It’s rare for any TV show to last 21 years, let alone start out in a single market (Cleveland) and end up being carried nationwide by over 200 stations. That success can be attributed to Mike Douglas’ personality and talent.
    The Mike Douglas Show was a program hosted by someone who not only loved his profession, but made his audience feel like they were part of a family. You don’t see that type of programming on TV these days.
    Mr. Douglas must be also given a great deal of credit for refusing to allow his show to deviate from its format in order to compete with the gutter trash programs that were just starting to take off. Shows like Jerry Springer, Jenny Jones and the other copy-cats that bombarded the airwaves with profanity, adultery, and other topics targeting the lowest common denominator in television viewership.
    When the distributors of the Mike Douglas Show tried to go for a more “hip” audience, they replaced Douglas with John Davidson. No offense to Mr. Davidson, but Mr. Davidson’s foray as a TV host lasted as long as an orange on a grocery shelf. Meanwhile Mike Douglas stayed on the air until he decided to retire.
    Those of us who remember Mike Douglas and his show will miss him very much. It would be nice if one of the numerous cable TV networks would air rerungs of his program so that the current generation of TV viewers could see for themselves what a real entertainment program was like. And the rest of us can once again see a true entertainer on TV.

  • Linda

    Mike Douglas was amazing. A total class act.
    He’s been someone I’ve always admired. And, I learned a lot of people skills from watching Mike. Mike could talk to anyone well.
    I am fortunate to have grown up watching some ground breaking television pioneers, so many of them in live television formats — Ohio was the place for these kind of break-out formats: Mike Douglas, Ruth Lyons, Paul Dixon, Phil Donahue, and in Central Ohio, Flippo. And, nationally there were hosts like Dick Cavett, Jack Parr, Johnny Carson, and Merv Griffin. All these talents contributed different formats, styles, and forums, and they paved the way.
    They were all good natured, good listeners, inquisitive, open-minded, honest, and naturally responsive to anything that happened! They were all quick-witted and innately funny and comfortable to just roll into the unknown. Nothing was ever done at anyone else’s expense. And, on these shows anything could happen! Modern formats pale in comparison.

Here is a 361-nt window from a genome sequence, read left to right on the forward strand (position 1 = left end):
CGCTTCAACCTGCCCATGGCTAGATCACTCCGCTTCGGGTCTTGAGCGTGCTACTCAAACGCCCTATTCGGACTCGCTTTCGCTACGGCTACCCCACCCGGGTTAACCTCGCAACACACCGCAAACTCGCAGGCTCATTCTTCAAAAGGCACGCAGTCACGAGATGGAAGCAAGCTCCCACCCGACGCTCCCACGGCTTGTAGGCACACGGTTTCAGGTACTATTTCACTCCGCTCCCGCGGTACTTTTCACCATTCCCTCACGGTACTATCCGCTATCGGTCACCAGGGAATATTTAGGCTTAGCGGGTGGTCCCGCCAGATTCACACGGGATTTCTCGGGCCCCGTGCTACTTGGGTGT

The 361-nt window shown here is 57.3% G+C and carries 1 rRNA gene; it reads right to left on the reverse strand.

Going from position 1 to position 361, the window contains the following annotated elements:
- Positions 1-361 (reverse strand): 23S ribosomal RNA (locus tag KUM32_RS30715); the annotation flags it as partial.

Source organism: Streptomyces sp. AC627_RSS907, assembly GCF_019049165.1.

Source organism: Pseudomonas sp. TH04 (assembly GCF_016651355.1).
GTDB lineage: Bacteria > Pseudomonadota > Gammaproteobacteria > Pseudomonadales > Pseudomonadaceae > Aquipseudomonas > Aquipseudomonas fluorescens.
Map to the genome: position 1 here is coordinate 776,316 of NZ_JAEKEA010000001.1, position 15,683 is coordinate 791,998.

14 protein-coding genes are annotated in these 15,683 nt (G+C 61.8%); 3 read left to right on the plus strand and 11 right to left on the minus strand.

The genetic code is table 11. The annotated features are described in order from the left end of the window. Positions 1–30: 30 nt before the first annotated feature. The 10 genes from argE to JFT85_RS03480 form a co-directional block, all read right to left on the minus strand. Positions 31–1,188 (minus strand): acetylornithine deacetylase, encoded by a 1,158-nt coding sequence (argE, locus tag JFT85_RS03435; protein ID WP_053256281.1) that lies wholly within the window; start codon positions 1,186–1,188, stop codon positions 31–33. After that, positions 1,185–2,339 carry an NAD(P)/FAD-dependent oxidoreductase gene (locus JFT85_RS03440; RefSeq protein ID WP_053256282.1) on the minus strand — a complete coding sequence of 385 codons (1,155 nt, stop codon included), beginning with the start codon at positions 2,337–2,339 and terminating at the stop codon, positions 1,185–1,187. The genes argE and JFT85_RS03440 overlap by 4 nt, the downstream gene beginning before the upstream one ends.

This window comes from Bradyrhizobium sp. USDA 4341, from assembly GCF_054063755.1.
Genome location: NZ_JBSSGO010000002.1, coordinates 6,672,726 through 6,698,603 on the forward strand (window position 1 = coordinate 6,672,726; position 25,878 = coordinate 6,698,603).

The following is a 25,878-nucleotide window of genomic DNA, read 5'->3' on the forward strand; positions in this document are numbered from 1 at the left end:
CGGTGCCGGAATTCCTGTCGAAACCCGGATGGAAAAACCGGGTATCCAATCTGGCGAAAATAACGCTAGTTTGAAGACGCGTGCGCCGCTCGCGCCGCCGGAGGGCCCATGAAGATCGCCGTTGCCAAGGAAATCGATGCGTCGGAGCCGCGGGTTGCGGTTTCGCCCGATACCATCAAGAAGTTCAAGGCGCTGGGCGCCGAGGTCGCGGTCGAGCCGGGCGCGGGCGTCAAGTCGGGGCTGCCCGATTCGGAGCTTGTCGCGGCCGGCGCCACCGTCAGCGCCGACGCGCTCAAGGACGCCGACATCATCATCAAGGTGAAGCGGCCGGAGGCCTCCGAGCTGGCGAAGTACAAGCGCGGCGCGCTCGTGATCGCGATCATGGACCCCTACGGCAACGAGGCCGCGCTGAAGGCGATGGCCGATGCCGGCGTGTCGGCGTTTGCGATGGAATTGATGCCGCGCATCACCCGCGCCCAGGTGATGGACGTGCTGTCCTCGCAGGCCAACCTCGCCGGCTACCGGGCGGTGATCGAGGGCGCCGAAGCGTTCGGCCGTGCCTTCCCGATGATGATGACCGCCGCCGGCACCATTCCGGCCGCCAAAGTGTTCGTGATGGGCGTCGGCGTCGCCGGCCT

In the 60s and early 70s, Mike Douglas was an everyman who was open to the changing times — that weekly co-host concept was just so cool and I remember Moms Mabley, Pearl Bailey, Totie Fields, Phyliis Diller, John & Yoko, Sly Stone, and the comics and the music, and his discussions were topical! Mike was genuinely engaged in every conversation. You just got these amazing insights into the people who were willing to hang out with Mike for a week. And, who might stop by — you never knew — just like a tiny Tiger Woods and his Dad!
    Mike Douglas was modern, cutting-edge, kind, and willing to roll with whatever might happen. He is someone to emulate. Thanks, Mike!

  • Larry

    Chalk up another after-school fan. And if you happened to be an aspiring jazz trumpet player at the time, quite the rush to tune in and see him chatting with Maynard Ferguson about yoga breathing techniques. Not the kind of thing you’d ever see on Merv or Dinah.

  • Harry

    Funny how when someone dies he becomes larger than life. I thought his show sucked.

  • Harry

    Funny how when someone dies he becomes larger than life. I thought his show sucked.

  • DJ

    Another after-school Mike-watcher. I remember when Alice Cooper was his co-host for the week. I was so excited, as I was a huge Coop fan. It was just so weird seeing him as a regular guy, soft spoken and funny. He even showed off his golf swing on the show.

  • Clifton

    Me, too…growing up in a VERY small town in Florida, seeing the Mike Douglas show was fantastic. Even in my naieve state at the time (mid-late 1970’s and I in my early teens), I resonate with the other posters on my enjoyment of Mr. Douglas’ persona and the “regular” nature of his interactions with his very FAMOUS guests.
    Great stuff…

  • phyllis

    i really loved mike douglas . he was so entertaing . watched him many times GOD BLESS HIM AND FAMILY>